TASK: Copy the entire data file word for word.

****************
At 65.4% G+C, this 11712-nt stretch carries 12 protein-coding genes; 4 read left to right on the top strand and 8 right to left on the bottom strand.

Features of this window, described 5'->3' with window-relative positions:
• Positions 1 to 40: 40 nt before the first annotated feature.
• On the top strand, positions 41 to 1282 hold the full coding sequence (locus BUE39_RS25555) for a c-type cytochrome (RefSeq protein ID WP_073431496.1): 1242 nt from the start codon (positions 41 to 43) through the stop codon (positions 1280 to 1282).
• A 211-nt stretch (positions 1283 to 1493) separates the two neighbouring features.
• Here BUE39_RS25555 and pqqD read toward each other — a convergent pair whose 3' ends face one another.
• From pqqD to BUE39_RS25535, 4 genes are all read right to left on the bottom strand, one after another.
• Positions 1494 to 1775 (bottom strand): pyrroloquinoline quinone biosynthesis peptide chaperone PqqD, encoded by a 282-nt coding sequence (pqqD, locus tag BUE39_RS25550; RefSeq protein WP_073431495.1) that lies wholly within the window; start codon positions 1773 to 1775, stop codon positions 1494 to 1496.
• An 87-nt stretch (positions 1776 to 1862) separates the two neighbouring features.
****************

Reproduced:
At 65.4% G+C, this 11712-nt stretch carries 12 protein-coding genes; 4 read left to right on the top strand and 8 right to left on the bottom strand.

Features of this window, described 5'->3' with window-relative positions:
• Positions 1 to 40: 40 nt before the first annotated feature.
• On the top strand, positions 41 to 1282 hold the full coding sequence (locus BUE39_RS25555) for a c-type cytochrome (RefSeq protein ID WP_073431496.1): 1242 nt from the start codon (positions 41 to 43) through the stop codon (positions 1280 to 1282).
• A 211-nt stretch (positions 1283 to 1493) separates the two neighbouring features.
• Here BUE39_RS25555 and pqqD read toward each other — a convergent pair whose 3' ends face one another.
• From pqqD to BUE39_RS25535, 4 genes are all read right to left on the bottom strand, one after another.
• Positions 1494 to 1775 (bottom strand): pyrroloquinoline quinone biosynthesis peptide chaperone PqqD, encoded by a 282-nt coding sequence (pqqD, locus tag BUE39_RS25550; RefSeq protein WP_073431495.1) that lies wholly within the window; start codon positions 1773 to 1775, stop codon positions 1494 to 1496.
• An 87-nt stretch (positions 1776 to 1862) separates the two neighbouring features.